“When you think of JMU, is a three-eyed antlered pig what you think of?”

JMU Duke Dog as painted in "Duke Dog Alley"Amazing what you find when you hit the Web really fast in the wee hours of the morning. If you’ve been to JMU even as a visitor, you know that JMU’s athletic program takes “Dukes” as their name, after Samuel Page Duke, the university’s second president. The mascot of the Dukes is the Duke Dog, which is a gray bulldog wearing a spiked collar and a crown, as well as a purple cloak. A depiction of the Duke Dog, this one from the wall of the tunnel under Interstate 81, can be seen at left. I was surfing the Internet one night, and actually ran across a page run by Kembrew McLeod, where one of the pranks he pulled as a student at JMU in the early 1990s was a “Replace the Duke Dog” campaign. The idea was to replace the “symbol of historical patriarchal oppression”, the Duke Dog, with a three-eyed, antlered pig named “Dukie”. To show how dedicated they were to the idea, they had a mass wedding to bananas on the commons plus an “open mic” to voice opinions. This whole prank was actually a project for an interdisciplinary arts class, to orchestrate a media prank. And boy, oh, boy did it work. The Richmond Times-Dispatch and the Roanoke Times & World News ran stories on the happening. NBC-29 (WVIR) from Charlottesville also covered the happening on their news program. It even went so far that during the homecoming game that year, the Marching Royal Dukes spelled out “We love the Duke Dog” on the field, plus wore plastic dog bones around their necks in support of their cause. It kind of makes you think, doesn’t it? What’s in a mascot? What if it were all for real, and “Dukie” was the mascot? What does this say of the media in their coverage of the whole thing? Makes you wonder. But it is indeed authentic, judging by the news photos, which clearly show Warren Hall in the background of some shots, as well as the RMH parking garage in another. Take a look at Three-Eyed Pig With Antlers, part of Kembrew McLeod’s page, which told of the event.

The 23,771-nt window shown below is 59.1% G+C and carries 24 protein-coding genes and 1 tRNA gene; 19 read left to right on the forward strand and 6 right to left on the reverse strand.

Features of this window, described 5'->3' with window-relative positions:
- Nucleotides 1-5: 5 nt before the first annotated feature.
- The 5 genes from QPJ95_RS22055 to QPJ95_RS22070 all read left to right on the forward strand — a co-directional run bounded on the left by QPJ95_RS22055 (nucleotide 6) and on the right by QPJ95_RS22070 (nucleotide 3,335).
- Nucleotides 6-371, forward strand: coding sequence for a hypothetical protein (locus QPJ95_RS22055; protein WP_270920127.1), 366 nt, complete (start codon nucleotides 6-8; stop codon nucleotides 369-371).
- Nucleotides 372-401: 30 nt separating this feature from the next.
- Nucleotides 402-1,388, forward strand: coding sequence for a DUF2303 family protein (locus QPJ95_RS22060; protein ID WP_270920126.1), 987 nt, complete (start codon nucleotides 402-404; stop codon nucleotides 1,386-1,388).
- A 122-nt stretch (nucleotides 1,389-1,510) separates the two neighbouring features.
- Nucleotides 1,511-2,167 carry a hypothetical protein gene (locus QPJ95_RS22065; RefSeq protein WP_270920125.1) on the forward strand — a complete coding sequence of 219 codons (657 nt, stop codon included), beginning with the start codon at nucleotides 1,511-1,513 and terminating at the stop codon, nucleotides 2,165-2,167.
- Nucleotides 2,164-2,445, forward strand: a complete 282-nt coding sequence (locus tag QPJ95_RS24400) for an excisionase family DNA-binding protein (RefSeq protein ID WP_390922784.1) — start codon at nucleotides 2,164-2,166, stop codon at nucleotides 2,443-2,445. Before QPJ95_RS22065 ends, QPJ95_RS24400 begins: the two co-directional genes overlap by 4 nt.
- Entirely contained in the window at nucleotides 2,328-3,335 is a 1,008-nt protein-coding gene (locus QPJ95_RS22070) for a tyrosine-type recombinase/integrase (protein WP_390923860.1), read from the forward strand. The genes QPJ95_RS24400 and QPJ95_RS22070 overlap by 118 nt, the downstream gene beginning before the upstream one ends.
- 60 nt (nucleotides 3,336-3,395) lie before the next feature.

Date posted: April 1, 2001